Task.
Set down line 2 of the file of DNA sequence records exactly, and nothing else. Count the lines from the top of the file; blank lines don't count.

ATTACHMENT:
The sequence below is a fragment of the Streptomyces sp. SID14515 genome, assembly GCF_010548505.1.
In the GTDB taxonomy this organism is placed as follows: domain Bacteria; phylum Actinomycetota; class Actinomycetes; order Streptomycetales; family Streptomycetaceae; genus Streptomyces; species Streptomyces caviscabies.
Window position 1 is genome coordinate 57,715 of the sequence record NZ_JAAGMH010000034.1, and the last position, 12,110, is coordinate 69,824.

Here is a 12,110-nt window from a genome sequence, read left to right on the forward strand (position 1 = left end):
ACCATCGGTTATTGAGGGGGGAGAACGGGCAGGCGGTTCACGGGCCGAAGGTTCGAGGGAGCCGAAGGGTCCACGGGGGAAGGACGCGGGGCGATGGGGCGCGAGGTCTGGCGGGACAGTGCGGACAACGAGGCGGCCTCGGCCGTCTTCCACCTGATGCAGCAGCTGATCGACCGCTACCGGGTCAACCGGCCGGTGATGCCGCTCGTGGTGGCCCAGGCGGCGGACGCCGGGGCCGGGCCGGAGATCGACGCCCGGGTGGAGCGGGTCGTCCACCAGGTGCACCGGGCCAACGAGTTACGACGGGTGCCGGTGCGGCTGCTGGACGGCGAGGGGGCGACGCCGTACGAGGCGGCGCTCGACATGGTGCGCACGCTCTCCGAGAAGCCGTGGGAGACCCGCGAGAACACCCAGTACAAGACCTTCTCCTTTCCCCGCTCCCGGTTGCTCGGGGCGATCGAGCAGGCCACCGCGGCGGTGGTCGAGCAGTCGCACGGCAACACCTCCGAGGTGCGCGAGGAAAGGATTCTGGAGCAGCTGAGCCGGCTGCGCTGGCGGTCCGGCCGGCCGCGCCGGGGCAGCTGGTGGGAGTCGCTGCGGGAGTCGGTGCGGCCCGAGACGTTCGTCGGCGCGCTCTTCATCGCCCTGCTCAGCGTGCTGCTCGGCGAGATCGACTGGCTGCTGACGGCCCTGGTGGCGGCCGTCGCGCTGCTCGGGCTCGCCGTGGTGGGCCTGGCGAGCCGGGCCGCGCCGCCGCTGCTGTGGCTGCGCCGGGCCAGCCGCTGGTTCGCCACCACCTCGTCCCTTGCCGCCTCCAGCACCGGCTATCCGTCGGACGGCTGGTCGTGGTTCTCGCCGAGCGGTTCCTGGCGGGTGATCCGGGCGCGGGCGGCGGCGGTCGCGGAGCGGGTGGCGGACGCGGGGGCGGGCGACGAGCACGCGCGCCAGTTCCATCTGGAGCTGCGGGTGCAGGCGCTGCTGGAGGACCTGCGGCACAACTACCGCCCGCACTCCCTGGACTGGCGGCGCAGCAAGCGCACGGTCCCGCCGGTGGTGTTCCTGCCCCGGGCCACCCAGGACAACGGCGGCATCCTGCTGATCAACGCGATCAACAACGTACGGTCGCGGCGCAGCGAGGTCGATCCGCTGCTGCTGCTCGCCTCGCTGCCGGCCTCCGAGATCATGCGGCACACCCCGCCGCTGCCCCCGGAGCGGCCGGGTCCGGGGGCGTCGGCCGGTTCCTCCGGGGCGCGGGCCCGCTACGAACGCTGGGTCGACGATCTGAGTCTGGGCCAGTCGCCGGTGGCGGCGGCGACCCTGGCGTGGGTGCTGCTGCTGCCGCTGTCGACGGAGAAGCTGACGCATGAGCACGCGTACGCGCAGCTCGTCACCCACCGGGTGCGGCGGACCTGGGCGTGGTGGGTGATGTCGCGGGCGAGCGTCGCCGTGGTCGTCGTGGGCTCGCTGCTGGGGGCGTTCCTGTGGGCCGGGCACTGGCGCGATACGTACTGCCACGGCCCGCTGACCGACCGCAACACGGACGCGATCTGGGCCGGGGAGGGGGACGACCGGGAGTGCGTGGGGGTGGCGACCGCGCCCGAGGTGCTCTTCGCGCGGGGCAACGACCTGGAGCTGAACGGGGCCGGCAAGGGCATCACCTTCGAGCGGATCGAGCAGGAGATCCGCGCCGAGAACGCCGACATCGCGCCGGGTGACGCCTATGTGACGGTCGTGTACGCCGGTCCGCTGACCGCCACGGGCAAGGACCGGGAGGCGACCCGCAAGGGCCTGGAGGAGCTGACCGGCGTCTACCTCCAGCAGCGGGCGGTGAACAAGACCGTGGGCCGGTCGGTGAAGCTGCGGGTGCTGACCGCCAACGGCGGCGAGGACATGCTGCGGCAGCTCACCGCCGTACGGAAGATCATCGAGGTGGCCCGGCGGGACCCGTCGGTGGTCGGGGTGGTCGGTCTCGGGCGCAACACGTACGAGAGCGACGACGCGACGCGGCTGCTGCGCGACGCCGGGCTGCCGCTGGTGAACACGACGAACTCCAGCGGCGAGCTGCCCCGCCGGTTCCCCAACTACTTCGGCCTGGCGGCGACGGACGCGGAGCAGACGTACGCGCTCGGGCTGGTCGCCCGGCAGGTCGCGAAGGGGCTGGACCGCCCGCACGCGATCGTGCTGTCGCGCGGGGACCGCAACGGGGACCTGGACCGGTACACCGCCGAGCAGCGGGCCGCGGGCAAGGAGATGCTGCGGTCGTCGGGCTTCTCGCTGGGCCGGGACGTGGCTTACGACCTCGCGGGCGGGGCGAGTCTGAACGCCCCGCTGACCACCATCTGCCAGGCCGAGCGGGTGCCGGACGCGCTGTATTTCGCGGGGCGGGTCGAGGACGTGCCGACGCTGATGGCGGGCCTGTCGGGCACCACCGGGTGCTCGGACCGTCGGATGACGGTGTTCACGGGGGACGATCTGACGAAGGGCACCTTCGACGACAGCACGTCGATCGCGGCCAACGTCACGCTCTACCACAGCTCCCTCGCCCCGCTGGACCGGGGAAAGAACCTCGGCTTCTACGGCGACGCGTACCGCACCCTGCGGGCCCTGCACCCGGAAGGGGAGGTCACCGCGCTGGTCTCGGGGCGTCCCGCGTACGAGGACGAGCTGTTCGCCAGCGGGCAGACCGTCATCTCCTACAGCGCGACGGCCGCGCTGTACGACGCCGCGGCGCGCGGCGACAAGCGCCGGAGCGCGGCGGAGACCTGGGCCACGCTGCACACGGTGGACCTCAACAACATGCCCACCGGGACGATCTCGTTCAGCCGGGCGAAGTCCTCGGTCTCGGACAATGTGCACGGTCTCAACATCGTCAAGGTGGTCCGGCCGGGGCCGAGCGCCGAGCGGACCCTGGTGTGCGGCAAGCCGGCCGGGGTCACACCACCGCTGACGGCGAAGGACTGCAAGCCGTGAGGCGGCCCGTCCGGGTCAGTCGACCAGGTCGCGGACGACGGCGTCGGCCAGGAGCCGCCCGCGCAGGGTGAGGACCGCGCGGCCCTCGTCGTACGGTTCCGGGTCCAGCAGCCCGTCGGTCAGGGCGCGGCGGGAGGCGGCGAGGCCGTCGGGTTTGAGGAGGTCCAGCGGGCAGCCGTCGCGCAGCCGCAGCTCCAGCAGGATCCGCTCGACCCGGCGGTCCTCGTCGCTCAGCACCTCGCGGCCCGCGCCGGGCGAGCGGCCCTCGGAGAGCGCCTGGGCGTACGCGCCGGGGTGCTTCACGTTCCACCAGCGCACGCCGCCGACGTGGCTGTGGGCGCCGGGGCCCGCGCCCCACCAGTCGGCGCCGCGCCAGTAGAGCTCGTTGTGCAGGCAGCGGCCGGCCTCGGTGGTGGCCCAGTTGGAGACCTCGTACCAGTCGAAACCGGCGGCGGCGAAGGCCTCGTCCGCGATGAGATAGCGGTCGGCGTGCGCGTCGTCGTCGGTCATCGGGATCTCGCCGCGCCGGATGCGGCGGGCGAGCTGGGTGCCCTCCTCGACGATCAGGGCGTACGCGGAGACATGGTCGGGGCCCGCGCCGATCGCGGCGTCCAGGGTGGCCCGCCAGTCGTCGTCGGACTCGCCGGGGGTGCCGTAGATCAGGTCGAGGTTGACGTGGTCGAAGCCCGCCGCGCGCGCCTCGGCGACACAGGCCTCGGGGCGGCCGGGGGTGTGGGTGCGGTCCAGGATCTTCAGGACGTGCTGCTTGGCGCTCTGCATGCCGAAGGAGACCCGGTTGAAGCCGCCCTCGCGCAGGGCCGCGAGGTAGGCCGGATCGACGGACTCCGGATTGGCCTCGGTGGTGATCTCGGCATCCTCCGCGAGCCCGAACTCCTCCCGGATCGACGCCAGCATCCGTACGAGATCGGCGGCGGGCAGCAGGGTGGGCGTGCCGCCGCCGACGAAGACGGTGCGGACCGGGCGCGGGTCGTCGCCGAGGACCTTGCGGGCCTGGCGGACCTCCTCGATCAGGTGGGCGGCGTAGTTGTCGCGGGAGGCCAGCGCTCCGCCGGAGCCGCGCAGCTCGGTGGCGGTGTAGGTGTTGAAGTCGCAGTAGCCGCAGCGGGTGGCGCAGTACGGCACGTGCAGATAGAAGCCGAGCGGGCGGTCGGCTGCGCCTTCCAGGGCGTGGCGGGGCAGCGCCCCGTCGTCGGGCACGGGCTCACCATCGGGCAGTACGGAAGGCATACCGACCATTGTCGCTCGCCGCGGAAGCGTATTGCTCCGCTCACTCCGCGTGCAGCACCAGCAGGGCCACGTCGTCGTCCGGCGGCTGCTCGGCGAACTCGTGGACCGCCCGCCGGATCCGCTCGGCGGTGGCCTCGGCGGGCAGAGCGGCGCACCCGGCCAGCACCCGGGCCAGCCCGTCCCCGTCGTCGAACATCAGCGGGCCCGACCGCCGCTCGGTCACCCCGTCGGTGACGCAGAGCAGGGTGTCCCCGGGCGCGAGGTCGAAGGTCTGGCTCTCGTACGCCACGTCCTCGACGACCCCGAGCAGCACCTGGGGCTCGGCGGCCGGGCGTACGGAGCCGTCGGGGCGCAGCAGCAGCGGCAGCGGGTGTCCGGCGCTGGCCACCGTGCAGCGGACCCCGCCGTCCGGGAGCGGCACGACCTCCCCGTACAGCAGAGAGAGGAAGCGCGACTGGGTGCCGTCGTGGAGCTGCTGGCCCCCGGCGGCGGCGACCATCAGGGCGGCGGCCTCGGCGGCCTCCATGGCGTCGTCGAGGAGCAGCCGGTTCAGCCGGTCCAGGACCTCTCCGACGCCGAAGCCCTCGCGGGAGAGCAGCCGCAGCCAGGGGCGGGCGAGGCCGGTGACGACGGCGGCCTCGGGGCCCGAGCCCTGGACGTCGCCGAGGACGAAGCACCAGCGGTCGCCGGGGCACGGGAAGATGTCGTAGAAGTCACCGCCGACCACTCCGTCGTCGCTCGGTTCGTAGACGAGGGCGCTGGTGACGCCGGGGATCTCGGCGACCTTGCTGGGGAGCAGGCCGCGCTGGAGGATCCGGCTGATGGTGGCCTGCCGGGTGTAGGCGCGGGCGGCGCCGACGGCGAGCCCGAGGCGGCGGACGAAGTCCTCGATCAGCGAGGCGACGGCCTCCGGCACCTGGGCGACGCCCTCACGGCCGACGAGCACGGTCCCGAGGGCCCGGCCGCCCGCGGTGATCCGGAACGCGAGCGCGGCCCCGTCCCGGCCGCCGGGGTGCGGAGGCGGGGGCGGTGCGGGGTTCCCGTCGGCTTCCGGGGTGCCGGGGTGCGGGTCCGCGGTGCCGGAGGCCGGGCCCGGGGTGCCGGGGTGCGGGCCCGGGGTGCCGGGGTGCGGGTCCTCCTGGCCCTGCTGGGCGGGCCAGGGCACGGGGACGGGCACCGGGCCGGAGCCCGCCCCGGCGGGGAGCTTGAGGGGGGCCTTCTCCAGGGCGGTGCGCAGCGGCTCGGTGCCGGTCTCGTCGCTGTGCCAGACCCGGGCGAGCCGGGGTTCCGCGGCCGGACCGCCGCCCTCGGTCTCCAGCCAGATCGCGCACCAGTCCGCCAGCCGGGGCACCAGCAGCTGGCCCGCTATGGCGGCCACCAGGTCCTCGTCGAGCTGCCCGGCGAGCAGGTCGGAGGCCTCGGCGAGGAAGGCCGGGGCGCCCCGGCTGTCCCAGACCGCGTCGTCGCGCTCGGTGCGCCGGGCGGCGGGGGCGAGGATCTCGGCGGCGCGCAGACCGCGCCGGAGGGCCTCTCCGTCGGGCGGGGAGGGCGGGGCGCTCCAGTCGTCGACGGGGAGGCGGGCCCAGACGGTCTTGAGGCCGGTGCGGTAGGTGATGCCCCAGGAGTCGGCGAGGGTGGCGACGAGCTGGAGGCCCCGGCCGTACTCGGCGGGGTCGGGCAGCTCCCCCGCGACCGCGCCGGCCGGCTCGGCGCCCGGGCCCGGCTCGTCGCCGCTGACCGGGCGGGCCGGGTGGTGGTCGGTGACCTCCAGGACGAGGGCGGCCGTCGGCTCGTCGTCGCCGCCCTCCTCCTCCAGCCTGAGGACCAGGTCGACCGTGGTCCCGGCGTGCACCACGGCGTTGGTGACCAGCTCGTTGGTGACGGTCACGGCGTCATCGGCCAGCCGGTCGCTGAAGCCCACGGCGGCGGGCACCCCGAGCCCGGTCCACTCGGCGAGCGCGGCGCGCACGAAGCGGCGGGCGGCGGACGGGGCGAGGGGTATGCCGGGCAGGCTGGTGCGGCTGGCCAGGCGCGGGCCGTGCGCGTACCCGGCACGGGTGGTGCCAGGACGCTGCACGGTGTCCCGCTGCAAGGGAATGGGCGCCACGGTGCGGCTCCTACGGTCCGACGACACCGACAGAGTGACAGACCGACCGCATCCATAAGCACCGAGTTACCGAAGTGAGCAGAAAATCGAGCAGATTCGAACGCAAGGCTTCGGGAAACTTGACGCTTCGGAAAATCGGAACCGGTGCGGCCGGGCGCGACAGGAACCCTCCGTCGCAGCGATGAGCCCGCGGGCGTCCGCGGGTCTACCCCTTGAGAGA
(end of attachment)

In the GTDB taxonomy this organism is placed as follows: domain Bacteria; phylum Actinomycetota; class Actinomycetes; order Streptomycetales; family Streptomycetaceae; genus Streptomyces; species Streptomyces caviscabies.